U.N. hosts renewed talks on contested Yemeni port city
SANAA, Yemen (AP) — Yemen’s warring parties have renewed talks on how to implement a year-old truce in the contested port city of Hodeida.
The two days of meetings are taking place on a boat off the coast of the city, according to a statement by the United Nations mission tasked with supporting the agreement. Previous negotiations between the Houthi rebels and Saudi-led coalition have repeatedly collapsed. The war is 5 years old.
The warring sides signed a U.N.-brokered agreement last December in Sweden that included a cease-fire for Hodeida and an exchange of more than 15,000 prisoners. But the deal was never fully implemented.
This week’s talks are centered on how both sides will redeploy forces from strategic areas in Hodeida, which has seen some of the war’s worst fighting, and on who will oversee administration of the country’s most important shipping port. They come amid a renewed push for peace.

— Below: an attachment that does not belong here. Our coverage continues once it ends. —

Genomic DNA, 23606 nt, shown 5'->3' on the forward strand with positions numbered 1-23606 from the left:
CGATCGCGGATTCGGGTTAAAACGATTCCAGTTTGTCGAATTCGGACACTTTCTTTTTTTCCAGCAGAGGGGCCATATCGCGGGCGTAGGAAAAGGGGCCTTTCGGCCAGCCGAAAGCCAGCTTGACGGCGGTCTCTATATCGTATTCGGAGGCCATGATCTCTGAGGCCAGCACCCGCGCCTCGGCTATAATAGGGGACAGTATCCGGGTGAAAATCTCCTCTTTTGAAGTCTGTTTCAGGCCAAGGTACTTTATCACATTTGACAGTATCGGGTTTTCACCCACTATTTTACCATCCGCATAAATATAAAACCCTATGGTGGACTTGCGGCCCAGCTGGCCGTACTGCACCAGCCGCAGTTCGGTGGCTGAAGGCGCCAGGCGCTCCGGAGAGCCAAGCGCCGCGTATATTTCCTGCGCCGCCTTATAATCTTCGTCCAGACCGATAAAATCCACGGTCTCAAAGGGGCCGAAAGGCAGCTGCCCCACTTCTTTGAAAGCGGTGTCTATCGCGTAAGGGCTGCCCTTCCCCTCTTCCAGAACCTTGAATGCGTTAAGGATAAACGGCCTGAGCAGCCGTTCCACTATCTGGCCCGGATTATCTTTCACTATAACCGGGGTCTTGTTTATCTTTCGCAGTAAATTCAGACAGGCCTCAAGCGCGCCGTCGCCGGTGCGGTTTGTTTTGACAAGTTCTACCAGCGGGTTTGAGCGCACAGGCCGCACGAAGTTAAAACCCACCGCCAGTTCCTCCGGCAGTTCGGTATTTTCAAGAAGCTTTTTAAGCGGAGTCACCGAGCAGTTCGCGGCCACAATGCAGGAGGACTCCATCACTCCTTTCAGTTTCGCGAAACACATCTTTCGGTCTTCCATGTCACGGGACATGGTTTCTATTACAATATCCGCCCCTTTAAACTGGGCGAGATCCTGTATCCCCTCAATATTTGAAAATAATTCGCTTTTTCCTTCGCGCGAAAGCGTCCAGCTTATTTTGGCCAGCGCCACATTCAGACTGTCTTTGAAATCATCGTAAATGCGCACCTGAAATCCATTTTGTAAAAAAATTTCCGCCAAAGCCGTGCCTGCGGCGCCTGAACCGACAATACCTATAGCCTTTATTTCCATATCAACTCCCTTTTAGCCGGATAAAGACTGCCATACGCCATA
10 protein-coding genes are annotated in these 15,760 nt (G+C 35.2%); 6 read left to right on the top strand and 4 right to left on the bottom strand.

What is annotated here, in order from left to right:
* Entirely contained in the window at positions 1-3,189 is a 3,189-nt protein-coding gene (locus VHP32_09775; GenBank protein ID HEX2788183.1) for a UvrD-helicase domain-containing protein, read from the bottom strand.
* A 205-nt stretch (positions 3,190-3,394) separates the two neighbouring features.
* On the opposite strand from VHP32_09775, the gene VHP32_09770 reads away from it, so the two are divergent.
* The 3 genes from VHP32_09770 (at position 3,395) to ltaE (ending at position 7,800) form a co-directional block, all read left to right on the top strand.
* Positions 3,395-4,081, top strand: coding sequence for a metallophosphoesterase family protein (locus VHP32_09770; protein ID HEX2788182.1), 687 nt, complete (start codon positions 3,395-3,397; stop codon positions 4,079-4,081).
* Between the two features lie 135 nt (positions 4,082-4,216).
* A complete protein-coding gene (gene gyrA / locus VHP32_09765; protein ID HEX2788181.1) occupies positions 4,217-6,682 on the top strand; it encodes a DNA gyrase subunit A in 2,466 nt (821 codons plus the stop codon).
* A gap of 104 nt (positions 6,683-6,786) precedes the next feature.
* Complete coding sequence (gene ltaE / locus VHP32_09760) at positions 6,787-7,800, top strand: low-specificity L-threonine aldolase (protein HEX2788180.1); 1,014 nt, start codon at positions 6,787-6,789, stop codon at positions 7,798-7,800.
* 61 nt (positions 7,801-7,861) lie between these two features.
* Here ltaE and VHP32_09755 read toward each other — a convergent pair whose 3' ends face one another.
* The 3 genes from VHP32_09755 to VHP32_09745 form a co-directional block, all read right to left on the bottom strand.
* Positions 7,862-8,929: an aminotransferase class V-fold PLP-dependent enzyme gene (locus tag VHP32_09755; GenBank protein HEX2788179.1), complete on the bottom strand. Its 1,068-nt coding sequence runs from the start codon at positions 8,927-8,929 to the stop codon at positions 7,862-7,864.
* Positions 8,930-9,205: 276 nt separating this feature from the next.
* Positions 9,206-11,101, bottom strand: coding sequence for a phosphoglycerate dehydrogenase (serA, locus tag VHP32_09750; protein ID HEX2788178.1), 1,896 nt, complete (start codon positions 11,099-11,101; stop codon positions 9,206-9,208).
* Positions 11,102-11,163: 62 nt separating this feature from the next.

The U.N. envoy to Yemen, Martin Griffiths, was also in the rebel-held capital of Sanaa for meetings with Houthi officials on Monday.
Last week, several international aid groups warned that Hodeida remains the most dangerous place in the war-torn, impoverished Arab country. Since December of last year, the groups said in a statement that the port city and surrounding province has seen 799 civilians killed and wounded, the highest toll nationwide.
Yemen’s conflict began in 2014, when Iran-backed Shiite rebels known as Houthis overran the capital, Sanaa, and much of the north. They pushed out Yemen’s internationally recognized government and ushered in the civil war that has killed tens of thousands of people.
A Saudi-led coalition intervened in 2015 and has since waged war against the Houthis in an effort to restore the government of President Abed Rabbo Mansour Hadi to power. The fighting has also left millions suffering from food and medical care shortages and pushed the country to the brink of famine.